For a moment, I was lost ; a visual reflection on the process of grief and mortality within the home
Date of Award
Master of Architecture (MArch)
Grief is typically experienced following a loved one’s unexpected death. It is human nature to experience grief or bereavement as a way of processing the end of a person's life and coping mechanism of the living. In cases where we have pre-knowledge of a person's inevitable departure due to illness, such as with terminal illnesses like Alzheimers, grief happens in a longer period preceding death. In this circumstance, caregivers, friends, and family, must endure a duration of hardship dictated by the progression of the disease while knowing the fated outcome of a person's life. Typically this period caused by the severe progression of the disease has the patient in hospice care where they have generally come to accept their death. Oftentimes in the period of hospice, it is generally done at home, where a nurse comes to help make the patient more at ease, but it is the spouse, family, or friends that come to take care of the patient's daily routines of care. Within this environment of the home are opportunities to help the terminally ill as well as friends, family, and loved ones. In cases where speech is limited and patients are afraid of the world around them, multi-sensory environments can help with communication and put the patient at ease. Grief is a period of reflection, and in our current society we don’t speak directly to the reality of death. This presents families and loved ones the hardship of having to navigate on their own, death grief and meaning, I believe there are ways to facilitate the process of grieving the terminally ill that allows for their loved ones to process mortality and be able to be reflective and meditative towards accepting the inevitable last stage of life itself.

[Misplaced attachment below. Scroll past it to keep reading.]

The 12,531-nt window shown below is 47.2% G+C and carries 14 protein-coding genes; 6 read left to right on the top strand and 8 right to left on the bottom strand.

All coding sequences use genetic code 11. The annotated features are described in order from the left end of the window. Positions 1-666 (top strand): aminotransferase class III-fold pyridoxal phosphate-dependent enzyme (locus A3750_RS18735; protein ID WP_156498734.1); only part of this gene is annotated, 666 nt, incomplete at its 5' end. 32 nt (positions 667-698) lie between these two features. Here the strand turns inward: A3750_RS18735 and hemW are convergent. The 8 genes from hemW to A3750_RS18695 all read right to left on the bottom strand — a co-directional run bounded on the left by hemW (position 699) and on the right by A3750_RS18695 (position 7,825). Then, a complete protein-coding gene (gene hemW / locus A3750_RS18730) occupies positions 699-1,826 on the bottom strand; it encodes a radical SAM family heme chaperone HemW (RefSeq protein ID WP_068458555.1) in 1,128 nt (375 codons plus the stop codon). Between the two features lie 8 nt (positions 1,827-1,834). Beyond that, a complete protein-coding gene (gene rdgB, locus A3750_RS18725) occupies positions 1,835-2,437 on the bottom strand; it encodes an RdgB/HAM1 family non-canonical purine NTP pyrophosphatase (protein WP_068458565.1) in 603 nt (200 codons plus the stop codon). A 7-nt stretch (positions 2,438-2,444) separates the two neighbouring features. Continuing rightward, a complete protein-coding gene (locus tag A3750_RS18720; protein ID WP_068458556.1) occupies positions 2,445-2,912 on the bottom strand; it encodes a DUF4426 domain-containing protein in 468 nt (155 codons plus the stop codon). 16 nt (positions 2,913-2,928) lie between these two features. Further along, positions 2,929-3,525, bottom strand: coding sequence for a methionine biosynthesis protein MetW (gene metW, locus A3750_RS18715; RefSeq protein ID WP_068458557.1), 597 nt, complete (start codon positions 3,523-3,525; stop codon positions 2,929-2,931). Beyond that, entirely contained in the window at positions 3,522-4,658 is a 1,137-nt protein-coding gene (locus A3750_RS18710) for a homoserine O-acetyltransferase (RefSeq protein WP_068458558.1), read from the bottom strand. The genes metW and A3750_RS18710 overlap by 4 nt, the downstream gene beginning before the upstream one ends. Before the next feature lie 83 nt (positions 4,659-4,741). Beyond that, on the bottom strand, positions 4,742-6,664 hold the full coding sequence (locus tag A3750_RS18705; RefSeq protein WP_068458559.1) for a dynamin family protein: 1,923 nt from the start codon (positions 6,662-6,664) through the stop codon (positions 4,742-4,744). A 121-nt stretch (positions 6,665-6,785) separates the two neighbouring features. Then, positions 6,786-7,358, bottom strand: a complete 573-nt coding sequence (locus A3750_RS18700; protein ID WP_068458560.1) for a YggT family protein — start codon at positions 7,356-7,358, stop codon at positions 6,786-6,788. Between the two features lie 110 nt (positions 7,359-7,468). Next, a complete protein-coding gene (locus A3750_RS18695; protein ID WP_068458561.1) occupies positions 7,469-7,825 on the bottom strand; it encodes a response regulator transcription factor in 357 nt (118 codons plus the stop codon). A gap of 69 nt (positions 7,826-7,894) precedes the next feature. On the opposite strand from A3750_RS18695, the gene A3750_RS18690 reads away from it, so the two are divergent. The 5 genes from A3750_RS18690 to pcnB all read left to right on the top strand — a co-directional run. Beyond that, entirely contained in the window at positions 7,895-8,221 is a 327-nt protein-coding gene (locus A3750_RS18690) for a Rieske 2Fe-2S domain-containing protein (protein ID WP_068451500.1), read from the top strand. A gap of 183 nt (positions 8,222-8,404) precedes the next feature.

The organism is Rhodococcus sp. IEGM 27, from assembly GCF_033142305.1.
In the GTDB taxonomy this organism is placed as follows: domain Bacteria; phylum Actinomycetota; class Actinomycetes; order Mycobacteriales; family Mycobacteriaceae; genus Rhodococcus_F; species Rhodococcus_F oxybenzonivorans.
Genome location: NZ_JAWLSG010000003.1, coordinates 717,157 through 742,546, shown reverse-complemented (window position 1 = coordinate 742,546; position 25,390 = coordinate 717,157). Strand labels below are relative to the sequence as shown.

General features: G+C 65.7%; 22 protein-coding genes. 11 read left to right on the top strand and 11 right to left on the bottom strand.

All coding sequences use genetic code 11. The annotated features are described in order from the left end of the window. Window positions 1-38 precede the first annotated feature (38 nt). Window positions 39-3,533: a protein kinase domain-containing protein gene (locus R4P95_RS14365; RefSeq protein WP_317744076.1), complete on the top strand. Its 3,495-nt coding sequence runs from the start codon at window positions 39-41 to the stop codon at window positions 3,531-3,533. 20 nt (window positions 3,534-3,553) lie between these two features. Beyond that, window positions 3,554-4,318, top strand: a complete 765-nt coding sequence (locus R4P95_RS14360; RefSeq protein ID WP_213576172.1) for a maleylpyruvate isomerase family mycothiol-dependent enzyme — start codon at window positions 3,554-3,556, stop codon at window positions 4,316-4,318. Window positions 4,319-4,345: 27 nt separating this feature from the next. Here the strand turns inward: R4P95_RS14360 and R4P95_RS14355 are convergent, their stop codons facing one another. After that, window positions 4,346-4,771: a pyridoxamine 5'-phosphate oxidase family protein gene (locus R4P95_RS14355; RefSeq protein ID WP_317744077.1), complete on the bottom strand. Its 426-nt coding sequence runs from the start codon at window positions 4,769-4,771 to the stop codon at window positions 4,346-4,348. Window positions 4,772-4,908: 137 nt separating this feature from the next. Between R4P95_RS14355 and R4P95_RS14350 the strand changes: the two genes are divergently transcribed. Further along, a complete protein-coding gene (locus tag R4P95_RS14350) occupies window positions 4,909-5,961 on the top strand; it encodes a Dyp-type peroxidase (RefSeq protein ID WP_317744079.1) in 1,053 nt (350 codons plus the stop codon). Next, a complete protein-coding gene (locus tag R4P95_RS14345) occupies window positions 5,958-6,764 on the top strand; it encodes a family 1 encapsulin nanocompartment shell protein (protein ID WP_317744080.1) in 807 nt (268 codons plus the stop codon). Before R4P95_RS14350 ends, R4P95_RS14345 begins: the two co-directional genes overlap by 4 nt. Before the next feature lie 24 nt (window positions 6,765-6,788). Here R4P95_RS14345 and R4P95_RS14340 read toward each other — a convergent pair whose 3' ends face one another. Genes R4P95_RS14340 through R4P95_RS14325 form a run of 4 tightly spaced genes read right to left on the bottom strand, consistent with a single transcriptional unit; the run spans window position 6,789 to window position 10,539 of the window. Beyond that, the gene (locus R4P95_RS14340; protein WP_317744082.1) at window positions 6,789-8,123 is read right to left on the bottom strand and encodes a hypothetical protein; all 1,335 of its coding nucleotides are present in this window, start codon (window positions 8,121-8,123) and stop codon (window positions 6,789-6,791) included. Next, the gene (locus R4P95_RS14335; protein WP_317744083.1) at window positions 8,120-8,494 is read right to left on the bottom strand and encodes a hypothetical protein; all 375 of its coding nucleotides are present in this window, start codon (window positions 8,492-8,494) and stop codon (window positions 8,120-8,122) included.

Chiang-Harris, Adam, "For a moment, I was lost ; a visual reflection on the process of grief and mortality within the home" (2022). Masters Theses. 861.
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View exhibition online: Adam Chiang-Harris, Of what remains